Bula'bula artists produce paintings on canvas and bark

On the road to Ramingining NT

I recently undertook a road trip to deliver a replacement vehicle for my son Damon, who teaches remotely in Ramingining.

Ramingining Community and its surrounding outstations in North Eastern Arnhem Land is home to a varying population of 700-1200 people depending on season and ceremony.

The visit began at the local oval where the Eagles were playing the Hawks in a fast moving kick and mark game with very few stoppages. Good skills were in abundance and the large crowd were vocal supporting their chosen team with children and dogs roaming freely among the spectators. The match ended with an Eagles fight back and surprise win followed by at least 150 spectators rushing the oval to challenge the result. The dispute lasted two days.

The remainder of my time there was spent walking to and from the central meeting point of the community which comprised the sporting oval, food store, medical facility, the Bula’bula Arts Centre as well as Government facilities. I was privileged to be able to sit and chat with locals.

At the shop customers wait patiently to pay for basic foods, constantly chattering in their language and occasionally sharing welfare cards or cash to pay for their goods.

The days are quiet, the dogs lay about sleeping, people move in small groups to and from the shop, the nights are late with loud music, kids playing, small fires burning with family groups sharing food and chattering. Card games are scattered around the community with large groups participating.

Bula’bula Arts is the Aboriginal owned and governed not for profit organisation with a core objective to preserve and foster Yolngu Culture. It is one of Australia’s most significant Art Centres with works from highly recognised artists in collections nationally and internationally.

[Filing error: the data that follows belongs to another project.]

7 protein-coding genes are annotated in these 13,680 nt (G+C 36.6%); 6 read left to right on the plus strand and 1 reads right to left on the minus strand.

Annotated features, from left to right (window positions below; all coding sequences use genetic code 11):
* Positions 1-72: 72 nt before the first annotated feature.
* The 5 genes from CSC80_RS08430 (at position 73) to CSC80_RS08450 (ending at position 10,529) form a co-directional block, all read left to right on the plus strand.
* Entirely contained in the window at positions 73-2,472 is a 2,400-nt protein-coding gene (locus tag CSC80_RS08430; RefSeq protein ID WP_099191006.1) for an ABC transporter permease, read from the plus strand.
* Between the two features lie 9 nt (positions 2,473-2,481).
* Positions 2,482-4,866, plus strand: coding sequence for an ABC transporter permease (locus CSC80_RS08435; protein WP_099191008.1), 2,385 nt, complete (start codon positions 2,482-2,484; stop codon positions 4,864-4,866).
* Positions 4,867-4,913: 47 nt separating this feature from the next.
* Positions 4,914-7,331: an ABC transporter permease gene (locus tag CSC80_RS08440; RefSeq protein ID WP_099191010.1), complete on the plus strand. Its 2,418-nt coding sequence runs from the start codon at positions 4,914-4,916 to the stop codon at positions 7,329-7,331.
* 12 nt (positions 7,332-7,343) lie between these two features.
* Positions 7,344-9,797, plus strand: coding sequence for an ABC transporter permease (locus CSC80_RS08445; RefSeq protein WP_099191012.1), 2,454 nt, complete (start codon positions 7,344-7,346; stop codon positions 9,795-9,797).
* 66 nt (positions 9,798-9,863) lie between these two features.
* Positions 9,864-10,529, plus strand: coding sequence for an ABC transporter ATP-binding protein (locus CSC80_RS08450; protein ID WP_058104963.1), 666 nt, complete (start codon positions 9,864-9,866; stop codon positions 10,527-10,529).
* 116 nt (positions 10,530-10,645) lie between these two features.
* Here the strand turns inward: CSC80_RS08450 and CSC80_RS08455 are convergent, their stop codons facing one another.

The Arts centre is the destination for 2-3 visits per week by Outback Spirit carrying 20 visitors from Nhulunbuy via the Arafura wetlands to Ramingining onto Maningrida and Oenpelli communities staying in luxury camps along the way. The visitors welcomed the opportunity to visit this remote and previously inaccessible part of Australia and were spending valuable $$$ weekly in the Arts Centre, a welcome source of employment and income.

It was here I met Guninyirryirr (Frank) who was waiting for the tourist bus to arrive. Frank was proud to tell me he is employed by Outback Spirit to provide cultural experiences and stories for the tour passengers. Hours were spent listening to his proud story of working for Outback Spirit, travelling between communities to meet the bus at its next destination, sharing that his father’s paintings were hanging in Australian art galleries and in his spare time made ‘bush pipes’.

The trip had a snappy ending on the last morning while enjoying a coffee on the road outside my son’s home. A pack of dogs suddenly attacked and managed to bite my calf. Frightening but I managed to escape without further bites. The last morning was spent in excellent care at the Medical Centre being treated by nursing staff.

The contrast with life at home is huge. Cars are not new Landcruisers as popularly believed down south  but well worn, mostly older 4 wheel drives. Sport is played on the local oval without basic facilities unlike the amenities enjoyed at venues here. Election promises by Government only extended to the promise of lighting for the oval. Football games are currently played until darkness halts them.

I left with the strong feeling the original inhabitants of this country are entitled to a lot more understanding and respect from all of us.

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